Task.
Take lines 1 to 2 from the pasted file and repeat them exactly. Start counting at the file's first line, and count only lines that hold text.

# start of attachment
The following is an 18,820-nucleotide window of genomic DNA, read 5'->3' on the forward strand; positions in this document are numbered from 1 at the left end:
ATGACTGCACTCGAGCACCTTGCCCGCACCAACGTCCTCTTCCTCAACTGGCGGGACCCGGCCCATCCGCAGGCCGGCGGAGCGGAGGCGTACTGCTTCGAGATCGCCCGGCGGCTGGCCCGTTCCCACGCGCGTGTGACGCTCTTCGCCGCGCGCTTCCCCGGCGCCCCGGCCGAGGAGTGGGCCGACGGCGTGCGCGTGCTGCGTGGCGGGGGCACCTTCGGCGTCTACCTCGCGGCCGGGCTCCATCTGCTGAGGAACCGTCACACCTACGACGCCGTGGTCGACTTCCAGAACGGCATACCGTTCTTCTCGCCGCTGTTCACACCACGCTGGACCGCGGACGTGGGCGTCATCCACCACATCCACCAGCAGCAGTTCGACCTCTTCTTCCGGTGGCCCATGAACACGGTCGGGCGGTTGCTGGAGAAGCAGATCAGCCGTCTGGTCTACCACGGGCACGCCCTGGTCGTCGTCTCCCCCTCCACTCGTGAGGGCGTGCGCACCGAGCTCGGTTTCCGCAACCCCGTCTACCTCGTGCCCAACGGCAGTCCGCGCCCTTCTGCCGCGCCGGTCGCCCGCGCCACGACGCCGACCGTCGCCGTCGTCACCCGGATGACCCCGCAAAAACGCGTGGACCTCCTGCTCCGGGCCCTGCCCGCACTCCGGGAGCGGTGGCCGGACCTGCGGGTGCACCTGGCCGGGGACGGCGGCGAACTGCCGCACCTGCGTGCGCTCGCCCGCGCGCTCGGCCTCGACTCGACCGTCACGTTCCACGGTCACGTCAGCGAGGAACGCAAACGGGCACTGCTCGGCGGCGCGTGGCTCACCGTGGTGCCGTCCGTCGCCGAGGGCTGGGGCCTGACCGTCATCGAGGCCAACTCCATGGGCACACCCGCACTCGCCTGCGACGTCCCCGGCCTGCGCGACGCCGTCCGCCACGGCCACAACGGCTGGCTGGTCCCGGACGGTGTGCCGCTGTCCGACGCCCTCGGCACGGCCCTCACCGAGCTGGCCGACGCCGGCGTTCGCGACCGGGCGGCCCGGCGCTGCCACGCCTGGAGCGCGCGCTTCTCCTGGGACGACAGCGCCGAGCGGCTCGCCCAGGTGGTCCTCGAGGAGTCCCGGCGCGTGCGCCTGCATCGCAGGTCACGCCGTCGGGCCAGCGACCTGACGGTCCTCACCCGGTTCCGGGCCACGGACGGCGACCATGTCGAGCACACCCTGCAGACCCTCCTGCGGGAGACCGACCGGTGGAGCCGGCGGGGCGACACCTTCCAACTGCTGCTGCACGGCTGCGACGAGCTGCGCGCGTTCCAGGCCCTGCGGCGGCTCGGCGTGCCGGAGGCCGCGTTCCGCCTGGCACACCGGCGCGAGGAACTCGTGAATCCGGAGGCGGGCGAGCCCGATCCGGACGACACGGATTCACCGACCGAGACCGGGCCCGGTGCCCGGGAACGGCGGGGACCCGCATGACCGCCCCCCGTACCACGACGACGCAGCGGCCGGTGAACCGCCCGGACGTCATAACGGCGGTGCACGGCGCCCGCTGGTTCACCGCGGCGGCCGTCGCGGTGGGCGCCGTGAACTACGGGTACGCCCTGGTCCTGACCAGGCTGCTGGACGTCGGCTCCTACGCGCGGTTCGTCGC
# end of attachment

The following is an 18,820-nucleotide window of genomic DNA, read 5'->3' on the forward strand; positions in this document are numbered from 1 at the left end:
ATGACTGCACTCGAGCACCTTGCCCGCACCAACGTCCTCTTCCTCAACTGGCGGGACCCGGCCCATCCGCAGGCCGGCGGAGCGGAGGCGTACTGCTTCGAGATCGCCCGGCGGCTGGCCCGTTCCCACGCGCGTGTGACGCTCTTCGCCGCGCGCTTCCCCGGCGCCCCGGCCGAGGAGTGGGCCGACGGCGTGCGCGTGCTGCGTGGCGGGGGCACCTTCGGCGTCTACCTCGCGGCCGGGCTCCATCTGCTGAGGAACCGTCACACCTACGACGCCGTGGTCGACTTCCAGAACGGCATACCGTTCTTCTCGCCGCTGTTCACACCACGCTGGACCGCGGACGTGGGCGTCATCCACCACATCCACCAGCAGCAGTTCGACCTCTTCTTCCGGTGGCCCATGAACACGGTCGGGCGGTTGCTGGAGAAGCAGATCAGCCGTCTGGTCTACCACGGGCACGCCCTGGTCGTCGTCTCCCCCTCCACTCGTGAGGGCGTGCGCACCGAGCTCGGTTTCCGCAACCCCGTCTACCTCGTGCCCAACGGCAGTCCGCGCCCTTCTGCCGCGCCGGTCGCCCGCGCCACGACGCCGACCGTCGCCGTCGTCACCCGGATGACCCCGCAAAAACGCGTGGACCTCCTGCTCCGGGCCCTGCCCGCACTCCGGGAGCGGTGGCCGGACCTGCGGGTGCACCTGGCCGGGGACGGCGGCGAACTGCCGCACCTGCGTGCGCTCGCCCGCGCGCTCGGCCTCGACTCGACCGTCACGTTCCACGGTCACGTCAGCGAGGAACGCAAACGGGCACTGCTCGGCGGCGCGTGGCTCACCGTGGTGCCGTCCGTCGCCGAGGGCTGGGGCCTGACCGTCATCGAGGCCAACTCCATGGGCACACCCGCACTCGCCTGCGACGTCCCCGGCCTGCGCGACGCCGTCCGCCACGGCCACAACGGCTGGCTGGTCCCGGACGGTGTGCCGCTGTCCGACGCCCTCGGCACGGCCCTCACCGAGCTGGCCGACGCCGGCGTTCGCGACCGGGCGGCCCGGCGCTGCCACGCCTGGAGCGCGCGCTTCTCCTGGGACGACAGCGCCGAGCGGCTCGCCCAGGTGGTCCTCGAGGAGTCCCGGCGCGTGCGCCTGCATCGCAGGTCACGCCGTCGGGCCAGCGACCTGACGGTCCTCACCCGGTTCCGGGCCACGGACGGCGACCATGTCGAGCACACCCTGCAGACCCTCCTGCGGGAGACCGACCGGTGGAGCCGGCGGGGCGACACCTTCCAACTGCTGCTGCACGGCTGCGACGAGCTGCGCGCGTTCCAGGCCCTGCGGCGGCTCGGCGTGCCGGAGGCCGCGTTCCGCCTGGCACACCGGCGCGAGGAACTCGTGAATCCGGAGGCGGGCGAGCCCGATCCGGACGACACGGATTCACCGACCGAGACCGGGCCCGGTGCCCGGGAACGGCGGGGACCCGCATGACCGCCCCCCGTACCACGACGACGCAGCGGCCGGTGAACCGCCCGGACGTCATAACGGCGGTGCACGGCGCCCGCTGGTTCACCGCGGCGGCCGTCGCGGTGGGCGCCGTGAACTACGGGTACGCCCTGGTCCTGACCAGGCTGCTGGACGTCGGCTCCTACGCGCGGTTCGTCGC